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|Title:||The Effect of Family Support Service Availability on Child Placement Decisions|
|Author(s):||Rapp, Charles Anthony|
|Department / Program:||Social Work|
|Degree Granting Institution:||University of Illinois at Urbana-Champaign|
|Abstract:||The placement decision in child welfare has long been considered a critical far-reaching decision. The decision impacts children and families, the allocation of resources within the service system, and often raises legal issues of equity. Previous studies examining the placement of children have failed to uncover variables which are predictive of the decision. Characteristics of the children, parents and environmental conditions have produced highly inconsistent results across studies. Similarly, the characteristics of the decision maker have not been found to be associated with the decision. Although most decision making paradigms include consideration of alternatives, this has not been applied in studies of placement decisions.
The purpose of this study was to examine the effect of alternative services on the placement decision. The specific objectives were to assess whether: (1)increased alternative family support services leads to a reduction in the decisions to place; (2)increased alternative family support services affects the reliability of worker judgements; (3)selected caseworker characteristics affect the decision to place.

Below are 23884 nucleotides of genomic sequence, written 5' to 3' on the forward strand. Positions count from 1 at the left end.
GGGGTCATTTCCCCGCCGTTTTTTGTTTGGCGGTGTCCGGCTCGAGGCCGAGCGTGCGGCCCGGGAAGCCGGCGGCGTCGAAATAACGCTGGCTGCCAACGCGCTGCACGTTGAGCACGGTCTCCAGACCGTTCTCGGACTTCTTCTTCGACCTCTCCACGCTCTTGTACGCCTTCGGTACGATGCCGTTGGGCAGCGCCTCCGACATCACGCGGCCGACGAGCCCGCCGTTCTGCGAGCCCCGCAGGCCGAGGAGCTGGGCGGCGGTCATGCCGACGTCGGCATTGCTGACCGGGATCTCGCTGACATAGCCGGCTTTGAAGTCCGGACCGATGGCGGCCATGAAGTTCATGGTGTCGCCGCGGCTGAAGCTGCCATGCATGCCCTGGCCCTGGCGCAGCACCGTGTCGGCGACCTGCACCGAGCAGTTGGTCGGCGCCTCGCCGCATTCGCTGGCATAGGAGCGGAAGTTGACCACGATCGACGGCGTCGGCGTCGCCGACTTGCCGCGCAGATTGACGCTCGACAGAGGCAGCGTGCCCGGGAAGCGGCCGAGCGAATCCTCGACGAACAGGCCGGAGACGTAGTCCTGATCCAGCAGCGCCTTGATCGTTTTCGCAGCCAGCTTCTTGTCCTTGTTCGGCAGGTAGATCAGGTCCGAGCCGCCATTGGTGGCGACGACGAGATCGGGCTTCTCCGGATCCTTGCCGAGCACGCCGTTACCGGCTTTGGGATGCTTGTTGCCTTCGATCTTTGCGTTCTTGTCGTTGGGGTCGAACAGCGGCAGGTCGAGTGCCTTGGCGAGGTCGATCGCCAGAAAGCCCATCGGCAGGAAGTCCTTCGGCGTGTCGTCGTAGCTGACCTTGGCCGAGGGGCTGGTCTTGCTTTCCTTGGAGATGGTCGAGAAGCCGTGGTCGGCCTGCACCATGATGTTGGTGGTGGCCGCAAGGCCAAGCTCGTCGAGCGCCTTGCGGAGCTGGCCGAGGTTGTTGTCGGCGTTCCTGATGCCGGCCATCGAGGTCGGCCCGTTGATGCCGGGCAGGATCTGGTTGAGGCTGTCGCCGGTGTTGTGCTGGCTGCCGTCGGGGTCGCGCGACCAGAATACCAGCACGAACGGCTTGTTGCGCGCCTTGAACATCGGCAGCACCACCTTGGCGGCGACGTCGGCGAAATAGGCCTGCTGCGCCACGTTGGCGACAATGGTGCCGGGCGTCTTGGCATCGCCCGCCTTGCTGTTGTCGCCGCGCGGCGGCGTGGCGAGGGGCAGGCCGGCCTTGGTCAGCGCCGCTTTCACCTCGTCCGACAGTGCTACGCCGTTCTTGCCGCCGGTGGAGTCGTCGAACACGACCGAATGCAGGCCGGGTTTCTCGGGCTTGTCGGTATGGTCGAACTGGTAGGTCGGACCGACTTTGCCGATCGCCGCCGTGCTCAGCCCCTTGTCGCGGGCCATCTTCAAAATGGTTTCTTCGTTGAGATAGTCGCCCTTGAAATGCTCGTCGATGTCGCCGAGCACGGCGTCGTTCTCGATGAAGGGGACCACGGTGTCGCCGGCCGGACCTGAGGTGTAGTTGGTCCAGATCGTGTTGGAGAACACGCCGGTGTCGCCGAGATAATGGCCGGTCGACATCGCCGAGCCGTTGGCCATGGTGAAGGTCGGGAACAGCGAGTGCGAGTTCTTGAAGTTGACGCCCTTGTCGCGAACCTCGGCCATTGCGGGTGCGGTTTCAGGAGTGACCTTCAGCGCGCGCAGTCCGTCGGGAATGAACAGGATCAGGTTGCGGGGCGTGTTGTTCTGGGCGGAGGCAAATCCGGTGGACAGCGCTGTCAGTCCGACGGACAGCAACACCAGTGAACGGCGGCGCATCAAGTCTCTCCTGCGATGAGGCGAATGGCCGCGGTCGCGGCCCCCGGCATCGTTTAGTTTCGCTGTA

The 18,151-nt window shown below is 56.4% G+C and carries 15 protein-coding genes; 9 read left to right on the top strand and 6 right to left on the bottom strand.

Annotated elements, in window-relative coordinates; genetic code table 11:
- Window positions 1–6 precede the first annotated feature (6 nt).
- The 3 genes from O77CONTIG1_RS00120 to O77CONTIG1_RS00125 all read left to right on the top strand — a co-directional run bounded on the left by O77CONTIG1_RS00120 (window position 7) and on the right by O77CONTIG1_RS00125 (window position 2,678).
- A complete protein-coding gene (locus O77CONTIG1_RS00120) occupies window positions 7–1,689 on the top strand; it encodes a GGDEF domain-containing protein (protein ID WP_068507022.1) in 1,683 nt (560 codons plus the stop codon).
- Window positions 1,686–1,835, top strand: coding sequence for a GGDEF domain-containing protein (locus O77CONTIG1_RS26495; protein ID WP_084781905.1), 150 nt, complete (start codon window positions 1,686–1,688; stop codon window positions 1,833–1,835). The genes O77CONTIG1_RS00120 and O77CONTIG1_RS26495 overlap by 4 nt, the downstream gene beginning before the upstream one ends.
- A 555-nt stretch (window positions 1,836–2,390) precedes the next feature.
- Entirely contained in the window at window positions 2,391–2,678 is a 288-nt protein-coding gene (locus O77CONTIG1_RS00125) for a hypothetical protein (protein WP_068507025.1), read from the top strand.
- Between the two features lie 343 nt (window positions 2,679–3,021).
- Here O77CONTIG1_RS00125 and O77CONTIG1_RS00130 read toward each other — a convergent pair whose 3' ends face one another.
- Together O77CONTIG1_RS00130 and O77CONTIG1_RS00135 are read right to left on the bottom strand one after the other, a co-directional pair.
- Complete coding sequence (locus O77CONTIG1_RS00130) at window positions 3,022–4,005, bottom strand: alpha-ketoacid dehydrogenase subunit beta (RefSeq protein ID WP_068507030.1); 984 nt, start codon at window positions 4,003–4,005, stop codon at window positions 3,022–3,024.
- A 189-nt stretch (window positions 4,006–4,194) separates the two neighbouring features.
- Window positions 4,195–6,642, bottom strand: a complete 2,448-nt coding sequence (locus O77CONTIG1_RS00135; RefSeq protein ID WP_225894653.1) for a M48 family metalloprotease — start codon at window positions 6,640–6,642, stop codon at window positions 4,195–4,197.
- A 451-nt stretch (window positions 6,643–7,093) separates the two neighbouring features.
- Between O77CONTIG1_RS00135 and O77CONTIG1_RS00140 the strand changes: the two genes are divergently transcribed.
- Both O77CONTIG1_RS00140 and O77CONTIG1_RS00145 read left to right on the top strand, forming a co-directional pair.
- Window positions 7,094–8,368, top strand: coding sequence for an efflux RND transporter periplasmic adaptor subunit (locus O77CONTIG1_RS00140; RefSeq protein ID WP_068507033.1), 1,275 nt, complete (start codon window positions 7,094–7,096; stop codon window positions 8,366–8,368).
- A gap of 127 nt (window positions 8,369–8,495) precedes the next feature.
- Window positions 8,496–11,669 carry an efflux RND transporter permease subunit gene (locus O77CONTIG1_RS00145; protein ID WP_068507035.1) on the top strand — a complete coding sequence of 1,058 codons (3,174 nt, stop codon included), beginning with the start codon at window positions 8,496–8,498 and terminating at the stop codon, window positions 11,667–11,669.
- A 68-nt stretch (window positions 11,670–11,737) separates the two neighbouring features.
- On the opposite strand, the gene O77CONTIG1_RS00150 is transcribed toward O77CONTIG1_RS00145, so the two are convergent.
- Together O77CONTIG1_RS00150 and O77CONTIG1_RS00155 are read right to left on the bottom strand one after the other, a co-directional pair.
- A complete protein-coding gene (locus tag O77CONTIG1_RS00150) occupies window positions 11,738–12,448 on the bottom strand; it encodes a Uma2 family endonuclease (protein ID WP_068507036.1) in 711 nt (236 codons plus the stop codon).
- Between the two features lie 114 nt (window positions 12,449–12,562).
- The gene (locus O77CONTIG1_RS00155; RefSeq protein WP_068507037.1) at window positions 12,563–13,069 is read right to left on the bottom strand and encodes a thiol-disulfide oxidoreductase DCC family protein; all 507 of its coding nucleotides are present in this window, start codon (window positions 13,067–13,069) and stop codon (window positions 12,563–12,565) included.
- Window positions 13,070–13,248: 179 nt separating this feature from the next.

The study employed a survey experiment methodology. The population of direct service workers in six of the eight regions of the Illinois Department of Children and Family services served as subjects. Each subject was randomly assigned one of three simulated case descriptions. The experimental group also received an inventory of 26 services and short descriptions of the service. This group was instructed to "assume that each of the services is available, without financial limits, and has a reasonable level of effectiveness." Furthermore, experimental subjects could refer to the service inventory while completing the questionnaire. Both groups were requested to make several case judgements including whether the child should be placed.
The results failed to support the notion that the increased availability of family support services would reduce the placement of children nor would it improve the reliability of decision between workers. Age of the worker, field office affiliation, and estimated percentage of current caseload in placement were found to be moderately associated with the placement decision. While the availability of alternatives was not a potent predictor, the data strongly suggests the existence of a decision making subcultures within the organization. Data on the prevalent use of consultation, variation in reliability scores between regions, and the worker's field office affiliation indicate that organizational factors may be more powerful predictors of placement decisions than service availability.
Implications of the findings for child welfare managers, planners, direct service workers, and educators are discussed. In addition, two alternative revisions in the placement decision making paradigm are offered.
Thesis (D.S.W.)--University of Illinois at Urbana-Champaign, 1981.
|Date Available in IDEALS:||2015-05-13|